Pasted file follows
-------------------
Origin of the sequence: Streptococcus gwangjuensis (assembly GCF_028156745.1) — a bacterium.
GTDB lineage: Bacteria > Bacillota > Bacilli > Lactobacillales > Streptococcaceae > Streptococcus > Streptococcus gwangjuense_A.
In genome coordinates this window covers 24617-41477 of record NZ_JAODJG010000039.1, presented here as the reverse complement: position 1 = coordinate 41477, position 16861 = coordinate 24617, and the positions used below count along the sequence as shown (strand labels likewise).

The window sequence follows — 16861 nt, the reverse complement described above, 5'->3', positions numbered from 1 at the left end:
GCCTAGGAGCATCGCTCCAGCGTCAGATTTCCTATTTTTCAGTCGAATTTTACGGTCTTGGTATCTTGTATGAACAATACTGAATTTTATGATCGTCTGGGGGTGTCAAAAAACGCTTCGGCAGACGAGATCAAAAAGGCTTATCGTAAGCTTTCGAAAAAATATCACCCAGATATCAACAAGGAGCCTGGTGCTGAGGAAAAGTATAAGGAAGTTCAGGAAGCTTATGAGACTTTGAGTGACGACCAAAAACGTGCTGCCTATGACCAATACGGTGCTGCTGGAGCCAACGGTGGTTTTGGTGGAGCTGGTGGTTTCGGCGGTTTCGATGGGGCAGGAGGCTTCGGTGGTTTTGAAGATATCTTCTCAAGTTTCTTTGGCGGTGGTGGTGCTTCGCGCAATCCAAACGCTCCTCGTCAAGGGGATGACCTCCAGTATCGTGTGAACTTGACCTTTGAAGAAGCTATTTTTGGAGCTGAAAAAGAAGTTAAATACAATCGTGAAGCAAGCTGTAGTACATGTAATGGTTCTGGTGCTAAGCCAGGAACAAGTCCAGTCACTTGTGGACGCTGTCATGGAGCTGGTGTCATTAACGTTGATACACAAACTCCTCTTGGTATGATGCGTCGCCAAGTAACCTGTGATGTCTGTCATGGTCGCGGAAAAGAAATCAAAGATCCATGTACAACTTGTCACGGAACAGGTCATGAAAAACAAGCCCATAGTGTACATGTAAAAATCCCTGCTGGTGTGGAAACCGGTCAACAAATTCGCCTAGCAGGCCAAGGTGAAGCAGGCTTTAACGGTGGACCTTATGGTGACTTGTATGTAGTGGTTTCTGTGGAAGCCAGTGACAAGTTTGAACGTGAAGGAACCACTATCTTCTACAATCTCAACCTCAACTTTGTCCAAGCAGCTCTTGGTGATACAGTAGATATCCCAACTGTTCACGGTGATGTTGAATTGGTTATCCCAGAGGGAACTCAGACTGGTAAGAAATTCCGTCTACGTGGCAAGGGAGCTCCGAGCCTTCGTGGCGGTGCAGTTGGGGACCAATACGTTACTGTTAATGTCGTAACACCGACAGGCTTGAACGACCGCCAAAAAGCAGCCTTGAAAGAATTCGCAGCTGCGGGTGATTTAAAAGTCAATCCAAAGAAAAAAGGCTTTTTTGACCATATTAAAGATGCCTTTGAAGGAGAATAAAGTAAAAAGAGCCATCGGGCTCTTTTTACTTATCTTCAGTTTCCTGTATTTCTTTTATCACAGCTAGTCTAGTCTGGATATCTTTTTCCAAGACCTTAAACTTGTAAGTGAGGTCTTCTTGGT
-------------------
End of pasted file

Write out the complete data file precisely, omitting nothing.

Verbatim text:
Origin of the sequence: Streptococcus gwangjuensis (assembly GCF_028156745.1) — a bacterium.
GTDB lineage: Bacteria > Bacillota > Bacilli > Lactobacillales > Streptococcaceae > Streptococcus > Streptococcus gwangjuense_A.
In genome coordinates this window covers 24617-41477 of record NZ_JAODJG010000039.1, presented here as the reverse complement: position 1 = coordinate 41477, position 16861 = coordinate 24617, and the positions used below count along the sequence as shown (strand labels likewise).

The window sequence follows — 16861 nt, the reverse complement described above, 5'->3', positions numbered from 1 at the left end:
GCCTAGGAGCATCGCTCCAGCGTCAGATTTCCTATTTTTCAGTCGAATTTTACGGTCTTGGTATCTTGTATGAACAATACTGAATTTTATGATCGTCTGGGGGTGTCAAAAAACGCTTCGGCAGACGAGATCAAAAAGGCTTATCGTAAGCTTTCGAAAAAATATCACCCAGATATCAACAAGGAGCCTGGTGCTGAGGAAAAGTATAAGGAAGTTCAGGAAGCTTATGAGACTTTGAGTGACGACCAAAAACGTGCTGCCTATGACCAATACGGTGCTGCTGGAGCCAACGGTGGTTTTGGTGGAGCTGGTGGTTTCGGCGGTTTCGATGGGGCAGGAGGCTTCGGTGGTTTTGAAGATATCTTCTCAAGTTTCTTTGGCGGTGGTGGTGCTTCGCGCAATCCAAACGCTCCTCGTCAAGGGGATGACCTCCAGTATCGTGTGAACTTGACCTTTGAAGAAGCTATTTTTGGAGCTGAAAAAGAAGTTAAATACAATCGTGAAGCAAGCTGTAGTACATGTAATGGTTCTGGTGCTAAGCCAGGAACAAGTCCAGTCACTTGTGGACGCTGTCATGGAGCTGGTGTCATTAACGTTGATACACAAACTCCTCTTGGTATGATGCGTCGCCAAGTAACCTGTGATGTCTGTCATGGTCGCGGAAAAGAAATCAAAGATCCATGTACAACTTGTCACGGAACAGGTCATGAAAAACAAGCCCATAGTGTACATGTAAAAATCCCTGCTGGTGTGGAAACCGGTCAACAAATTCGCCTAGCAGGCCAAGGTGAAGCAGGCTTTAACGGTGGACCTTATGGTGACTTGTATGTAGTGGTTTCTGTGGAAGCCAGTGACAAGTTTGAACGTGAAGGAACCACTATCTTCTACAATCTCAACCTCAACTTTGTCCAAGCAGCTCTTGGTGATACAGTAGATATCCCAACTGTTCACGGTGATGTTGAATTGGTTATCCCAGAGGGAACTCAGACTGGTAAGAAATTCCGTCTACGTGGCAAGGGAGCTCCGAGCCTTCGTGGCGGTGCAGTTGGGGACCAATACGTTACTGTTAATGTCGTAACACCGACAGGCTTGAACGACCGCCAAAAAGCAGCCTTGAAAGAATTCGCAGCTGCGGGTGATTTAAAAGTCAATCCAAAGAAAAAAGGCTTTTTTGACCATATTAAAGATGCCTTTGAAGGAGAATAAAGTAAAAAGAGCCATCGGGCTCTTTTTACTTATCTTCAGTTTCCTGTATTTCTTTTATCACAGCTAGTCTAGTCTGGATATCTTTTTCCAAGACCTTAAACTTGTAAGTGAGGTCTTCTTGGT